Place: Lucín inlet
In the Lucín shallows, between Boi point and the Baleas de Tosto, the English steamer Tinacria was lost with great loss of life. It was sailing from Glasgow to Livorno, via Gibraltar to Genoa. Its cargo was bricks, coal, iron and wax.
The conditions, that night of 6 to 7 February 1893, were terrible. A severe storm, with westerly winds, was complemented by heavy fog, which impeded their vision of the Vilán lighthouse. In these circumstances the Tinacria ran aground at six in the morning on the 7th. Of the 37 people aboard (33 crew and four women passengers), only seven members of the crew were destined to see daybreak.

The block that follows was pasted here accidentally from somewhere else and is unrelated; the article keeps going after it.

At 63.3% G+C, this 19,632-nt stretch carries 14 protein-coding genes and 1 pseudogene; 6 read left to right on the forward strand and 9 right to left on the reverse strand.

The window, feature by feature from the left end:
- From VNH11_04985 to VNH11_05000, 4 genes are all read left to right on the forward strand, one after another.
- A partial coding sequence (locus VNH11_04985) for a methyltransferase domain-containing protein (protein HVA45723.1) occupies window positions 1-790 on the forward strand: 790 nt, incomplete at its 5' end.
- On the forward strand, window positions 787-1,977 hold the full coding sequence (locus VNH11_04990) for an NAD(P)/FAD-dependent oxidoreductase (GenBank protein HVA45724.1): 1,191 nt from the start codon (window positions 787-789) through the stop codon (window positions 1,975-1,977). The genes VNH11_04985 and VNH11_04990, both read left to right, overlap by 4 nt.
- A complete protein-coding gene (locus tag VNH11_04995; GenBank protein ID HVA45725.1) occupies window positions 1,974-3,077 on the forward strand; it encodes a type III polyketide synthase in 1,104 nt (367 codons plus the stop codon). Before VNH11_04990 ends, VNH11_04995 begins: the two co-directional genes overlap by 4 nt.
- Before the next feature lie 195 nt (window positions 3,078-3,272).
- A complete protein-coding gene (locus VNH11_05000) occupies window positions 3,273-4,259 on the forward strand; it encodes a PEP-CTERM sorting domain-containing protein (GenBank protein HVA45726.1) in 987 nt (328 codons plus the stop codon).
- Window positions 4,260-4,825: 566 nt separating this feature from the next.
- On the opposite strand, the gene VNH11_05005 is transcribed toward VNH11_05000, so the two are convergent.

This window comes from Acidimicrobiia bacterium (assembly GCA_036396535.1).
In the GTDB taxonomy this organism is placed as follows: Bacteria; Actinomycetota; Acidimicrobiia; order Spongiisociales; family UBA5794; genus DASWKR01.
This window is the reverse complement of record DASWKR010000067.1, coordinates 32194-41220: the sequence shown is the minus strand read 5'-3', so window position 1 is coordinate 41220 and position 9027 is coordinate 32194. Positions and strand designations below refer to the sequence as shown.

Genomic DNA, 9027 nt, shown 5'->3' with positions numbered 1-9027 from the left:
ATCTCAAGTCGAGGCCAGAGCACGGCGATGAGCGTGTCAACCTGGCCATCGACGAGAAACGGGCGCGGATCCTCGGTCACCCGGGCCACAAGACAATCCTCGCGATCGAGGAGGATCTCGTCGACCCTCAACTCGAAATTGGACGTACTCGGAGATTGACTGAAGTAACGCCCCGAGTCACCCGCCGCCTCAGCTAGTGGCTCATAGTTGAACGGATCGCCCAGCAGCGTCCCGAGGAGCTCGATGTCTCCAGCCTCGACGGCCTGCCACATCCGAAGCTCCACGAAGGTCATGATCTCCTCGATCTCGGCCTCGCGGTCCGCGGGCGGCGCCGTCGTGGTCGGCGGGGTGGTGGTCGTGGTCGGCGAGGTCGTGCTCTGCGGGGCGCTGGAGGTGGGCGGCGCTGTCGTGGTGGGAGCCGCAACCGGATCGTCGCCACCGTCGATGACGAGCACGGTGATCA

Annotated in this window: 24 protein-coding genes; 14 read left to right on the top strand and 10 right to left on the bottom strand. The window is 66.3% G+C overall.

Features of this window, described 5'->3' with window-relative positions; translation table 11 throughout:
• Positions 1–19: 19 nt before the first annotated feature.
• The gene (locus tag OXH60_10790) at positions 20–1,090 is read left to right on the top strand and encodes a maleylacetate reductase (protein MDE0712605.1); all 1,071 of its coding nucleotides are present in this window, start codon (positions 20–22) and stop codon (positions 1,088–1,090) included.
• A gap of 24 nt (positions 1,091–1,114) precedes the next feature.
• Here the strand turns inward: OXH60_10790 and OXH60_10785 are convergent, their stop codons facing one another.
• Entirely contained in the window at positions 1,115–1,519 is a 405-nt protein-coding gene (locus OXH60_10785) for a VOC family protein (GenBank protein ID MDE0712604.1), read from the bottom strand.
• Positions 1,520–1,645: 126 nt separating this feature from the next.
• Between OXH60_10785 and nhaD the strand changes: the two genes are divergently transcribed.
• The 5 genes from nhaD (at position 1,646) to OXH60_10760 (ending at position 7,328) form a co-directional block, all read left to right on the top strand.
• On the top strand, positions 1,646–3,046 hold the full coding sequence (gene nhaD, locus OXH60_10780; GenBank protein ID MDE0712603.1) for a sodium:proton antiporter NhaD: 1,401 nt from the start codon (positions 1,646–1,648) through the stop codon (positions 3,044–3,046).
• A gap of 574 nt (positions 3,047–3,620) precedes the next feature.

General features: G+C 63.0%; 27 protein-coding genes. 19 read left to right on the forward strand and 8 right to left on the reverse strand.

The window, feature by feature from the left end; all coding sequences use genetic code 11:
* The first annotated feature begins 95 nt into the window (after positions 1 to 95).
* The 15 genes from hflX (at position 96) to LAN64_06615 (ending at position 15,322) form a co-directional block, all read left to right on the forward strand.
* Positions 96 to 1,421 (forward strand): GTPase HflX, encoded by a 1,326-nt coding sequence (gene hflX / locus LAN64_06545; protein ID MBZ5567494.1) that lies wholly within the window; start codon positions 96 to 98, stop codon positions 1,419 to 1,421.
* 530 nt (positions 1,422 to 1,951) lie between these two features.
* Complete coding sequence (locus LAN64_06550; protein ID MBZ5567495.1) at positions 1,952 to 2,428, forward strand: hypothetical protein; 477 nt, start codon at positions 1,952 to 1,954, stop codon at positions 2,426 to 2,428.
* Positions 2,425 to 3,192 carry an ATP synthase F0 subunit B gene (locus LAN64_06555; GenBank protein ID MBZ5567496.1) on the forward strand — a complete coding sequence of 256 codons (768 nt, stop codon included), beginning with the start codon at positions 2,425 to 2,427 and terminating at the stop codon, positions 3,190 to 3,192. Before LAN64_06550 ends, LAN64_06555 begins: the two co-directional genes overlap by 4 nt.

As vision improved they could still see the ship’s hull, dismantled and constantly buffeted by the waves. All that was left was to recover the bodies the sea washed up along the coast and for the local people to take care of their burial in the places where they appeared.
A few days later, the sea washed up a tangled mass of wax, bits of the sails, pieces of wood and dead bodies. It was impossible to untangle this macabre ball, so the whole thing was doused with petrol and set alight.
The place has been known ever since as the “cavern of the burnt bodies”.